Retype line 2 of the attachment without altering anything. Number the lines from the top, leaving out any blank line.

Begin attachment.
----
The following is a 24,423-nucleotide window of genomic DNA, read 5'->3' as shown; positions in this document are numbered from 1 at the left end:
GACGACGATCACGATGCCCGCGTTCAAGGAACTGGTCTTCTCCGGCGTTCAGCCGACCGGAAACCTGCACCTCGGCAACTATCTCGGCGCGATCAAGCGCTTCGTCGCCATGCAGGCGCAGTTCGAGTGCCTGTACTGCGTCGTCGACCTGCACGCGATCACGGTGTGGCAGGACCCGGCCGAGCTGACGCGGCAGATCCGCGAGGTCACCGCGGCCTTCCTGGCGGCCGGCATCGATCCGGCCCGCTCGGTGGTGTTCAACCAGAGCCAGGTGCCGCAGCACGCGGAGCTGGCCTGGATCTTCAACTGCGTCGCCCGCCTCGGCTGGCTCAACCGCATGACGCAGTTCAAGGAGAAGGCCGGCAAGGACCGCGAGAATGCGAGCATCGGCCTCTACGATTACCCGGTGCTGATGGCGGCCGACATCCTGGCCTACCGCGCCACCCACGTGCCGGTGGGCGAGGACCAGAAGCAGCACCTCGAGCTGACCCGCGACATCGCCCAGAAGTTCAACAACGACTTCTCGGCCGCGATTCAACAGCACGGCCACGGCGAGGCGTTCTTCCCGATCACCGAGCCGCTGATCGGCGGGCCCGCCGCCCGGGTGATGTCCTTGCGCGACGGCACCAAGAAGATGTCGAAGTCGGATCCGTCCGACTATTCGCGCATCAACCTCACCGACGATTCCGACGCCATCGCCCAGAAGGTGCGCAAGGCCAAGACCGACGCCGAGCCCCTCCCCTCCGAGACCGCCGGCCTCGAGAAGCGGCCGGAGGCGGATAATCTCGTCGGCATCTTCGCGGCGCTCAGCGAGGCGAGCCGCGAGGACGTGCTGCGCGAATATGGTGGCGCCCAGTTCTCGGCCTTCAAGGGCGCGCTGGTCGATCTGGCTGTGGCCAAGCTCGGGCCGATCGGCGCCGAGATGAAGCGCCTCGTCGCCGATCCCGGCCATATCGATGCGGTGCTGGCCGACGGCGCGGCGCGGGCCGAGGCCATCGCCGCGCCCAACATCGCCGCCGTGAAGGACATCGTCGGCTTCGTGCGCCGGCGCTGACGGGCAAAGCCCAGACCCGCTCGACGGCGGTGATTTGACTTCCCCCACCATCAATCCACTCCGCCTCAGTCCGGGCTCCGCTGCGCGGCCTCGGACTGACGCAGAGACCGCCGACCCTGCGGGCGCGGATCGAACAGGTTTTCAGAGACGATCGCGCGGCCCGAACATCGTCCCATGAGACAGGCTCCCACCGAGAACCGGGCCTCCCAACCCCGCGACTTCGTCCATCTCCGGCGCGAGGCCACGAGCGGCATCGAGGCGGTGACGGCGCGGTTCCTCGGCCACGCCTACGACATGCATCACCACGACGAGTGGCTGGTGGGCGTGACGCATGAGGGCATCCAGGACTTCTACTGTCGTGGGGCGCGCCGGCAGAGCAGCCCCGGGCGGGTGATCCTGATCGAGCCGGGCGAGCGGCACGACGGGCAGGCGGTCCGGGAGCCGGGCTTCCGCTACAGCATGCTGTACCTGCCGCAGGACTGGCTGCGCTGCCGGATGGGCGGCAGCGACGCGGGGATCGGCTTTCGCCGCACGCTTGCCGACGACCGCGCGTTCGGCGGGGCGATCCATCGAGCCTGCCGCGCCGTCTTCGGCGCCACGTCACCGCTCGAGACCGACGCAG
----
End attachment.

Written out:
GACGACGATCACGATGCCCGCGTTCAAGGAACTGGTCTTCTCCGGCGTTCAGCCGACCGGAAACCTGCACCTCGGCAACTATCTCGGCGCGATCAAGCGCTTCGTCGCCATGCAGGCGCAGTTCGAGTGCCTGTACTGCGTCGTCGACCTGCACGCGATCACGGTGTGGCAGGACCCGGCCGAGCTGACGCGGCAGATCCGCGAGGTCACCGCGGCCTTCCTGGCGGCCGGCATCGATCCGGCCCGCTCGGTGGTGTTCAACCAGAGCCAGGTGCCGCAGCACGCGGAGCTGGCCTGGATCTTCAACTGCGTCGCCCGCCTCGGCTGGCTCAACCGCATGACGCAGTTCAAGGAGAAGGCCGGCAAGGACCGCGAGAATGCGAGCATCGGCCTCTACGATTACCCGGTGCTGATGGCGGCCGACATCCTGGCCTACCGCGCCACCCACGTGCCGGTGGGCGAGGACCAGAAGCAGCACCTCGAGCTGACCCGCGACATCGCCCAGAAGTTCAACAACGACTTCTCGGCCGCGATTCAACAGCACGGCCACGGCGAGGCGTTCTTCCCGATCACCGAGCCGCTGATCGGCGGGCCCGCCGCCCGGGTGATGTCCTTGCGCGACGGCACCAAGAAGATGTCGAAGTCGGATCCGTCCGACTATTCGCGCATCAACCTCACCGACGATTCCGACGCCATCGCCCAGAAGGTGCGCAAGGCCAAGACCGACGCCGAGCCCCTCCCCTCCGAGACCGCCGGCCTCGAGAAGCGGCCGGAGGCGGATAATCTCGTCGGCATCTTCGCGGCGCTCAGCGAGGCGAGCCGCGAGGACGTGCTGCGCGAATATGGTGGCGCCCAGTTCTCGGCCTTCAAGGGCGCGCTGGTCGATCTGGCTGTGGCCAAGCTCGGGCCGATCGGCGCCGAGATGAAGCGCCTCGTCGCCGATCCCGGCCATATCGATGCGGTGCTGGCCGACGGCGCGGCGCGGGCCGAGGCCATCGCCGCGCCCAACATCGCCGCCGTGAAGGACATCGTCGGCTTCGTGCGCCGGCGCTGACGGGCAAAGCCCAGACCCGCTCGACGGCGGTGATTTGACTTCCCCCACCATCAATCCACTCCGCCTCAGTCCGGGCTCCGCTGCGCGGCCTCGGACTGACGCAGAGACCGCCGACCCTGCGGGCGCGGATCGAACAGGTTTTCAGAGACGATCGCGCGGCCCGAACATCGTCCCATGAGACAGGCTCCCACCGAGAACCGGGCCTCCCAACCCCGCGACTTCGTCCATCTCCGGCGCGAGGCCACGAGCGGCATCGAGGCGGTGACGGCGCGGTTCCTCGGCCACGCCTACGACATGCATCACCACGACGAGTGGCTGGTGGGCGTGACGCATGAGGGCATCCAGGACTTCTACTGTCGTGGGGCGCGCCGGCAGAGCAGCCCCGGGCGGGTGATCCTGATCGAGCCGGGCGAGCGGCACGACGGGCAGGCGGTCCGGGAGCCGGGCTTCCGCTACAGCATGCTGTACCTGCCGCAGGACTGGCTGCGCTGCCGGATGGGCGGCAGCGACGCGGGGATCGGCTTTCGCCGCACGCTTGCCGACGACCGCGCGTTCGGCGGGGCGATCCATCGAGCCTGCCGCGCCGTCTTCGGCGCCACGTCACCGCTCGAGACCGACGCAG